Of Michelle's grandparents, LaVaughn Johnson was the most like her. A native Chicagoan, she was an early product of the mixing effect of the Great Migration with parents of radically different histories. Like many who eventually settled in Chicago, her family's itinerary included a stopover in St. Louis, Missouri where her oldest three brothers were born, but by 1910, the Johnsons were ensconced in the Windy City. LaVaughn was born in 1915, around the middle of at least 11 children. While a family of that size would probably get its own reality show today, at the time, they would have been just another large brood.
As their wanderings suggest, LaVaughn's parents were the adventurous type who were willing to move for new opportunities. Her father, James Preston Johnson, was the most nomadic of Michelle's ancestors, starting out in Louisiana in a town near the Mississippi border, and meandering his way north. Over the years, he tried on a variety of occupations including cobbler (a trade he passed on to several of his sons), Pullman porter, and Baptist pastor, and it was likely work prospects that motivated some of his moves.
His travels would eventually take him to Illinois where he married Phoebe Moten. Though only 20 years old, Phoebe had already been married before, having wed and lost her first husband in a span of less than six months. The baby of her family, she was born and raised in Villa Ridge, Illinois to parents who settled there in the 1860s after living in Kentucky and Missouri. That Phoebe was well-loved by LaVaughn and her other children can be seen from the fact that she's one of very few of Michelle's ancestors who has a tombstone. Simple, with just her name, years of birth and death, and the word "mother," the stone sits oddly isolated today, though well-maintained and surrounded by manicured grass.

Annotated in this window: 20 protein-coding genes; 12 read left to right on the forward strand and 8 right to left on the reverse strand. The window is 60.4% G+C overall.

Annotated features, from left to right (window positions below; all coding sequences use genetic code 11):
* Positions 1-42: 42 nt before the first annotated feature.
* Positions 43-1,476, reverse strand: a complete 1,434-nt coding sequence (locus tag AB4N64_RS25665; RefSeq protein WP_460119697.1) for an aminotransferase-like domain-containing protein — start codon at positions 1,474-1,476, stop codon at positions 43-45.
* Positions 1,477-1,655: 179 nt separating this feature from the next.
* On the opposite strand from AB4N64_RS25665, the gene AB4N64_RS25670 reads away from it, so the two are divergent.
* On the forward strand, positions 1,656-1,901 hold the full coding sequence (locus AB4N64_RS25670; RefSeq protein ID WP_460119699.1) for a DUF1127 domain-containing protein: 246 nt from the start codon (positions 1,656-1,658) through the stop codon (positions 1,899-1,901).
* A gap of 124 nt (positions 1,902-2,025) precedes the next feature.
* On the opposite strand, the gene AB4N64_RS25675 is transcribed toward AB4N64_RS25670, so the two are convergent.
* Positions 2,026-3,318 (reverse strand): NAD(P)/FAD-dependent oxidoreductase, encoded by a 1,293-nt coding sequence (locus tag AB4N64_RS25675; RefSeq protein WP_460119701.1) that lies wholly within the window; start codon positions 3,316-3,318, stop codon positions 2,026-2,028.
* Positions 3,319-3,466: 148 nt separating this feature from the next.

The last born of Michelle's grandparents, LaVaughn lived until 2002. She married Fraser Robinson, Jr. in 1934 and had two children -- Fraser III and Nomenee -- in short order (with more to follow later, including a son who sadly died as an infant and was buried at the now notorious Burr Oak Cemetery).
LaVaughn and Fraser were clearly the kind of parents who had high expectations of their children. In 1923, the Chicago Defender created the Bud Billiken Club to promote the betterment of African American children in Chicago by encouraging pride and celebrating values and qualities such as health, scholarship, and a strong work ethic. Thousands of children enrolled and had their names published in the paper, among them some of Michelle's relatives. But the Robinsons took it a step further, signing up Michelle's father, Fraser III, as a member of a Billiken branch club called the "Willing Workers" before his second birthday.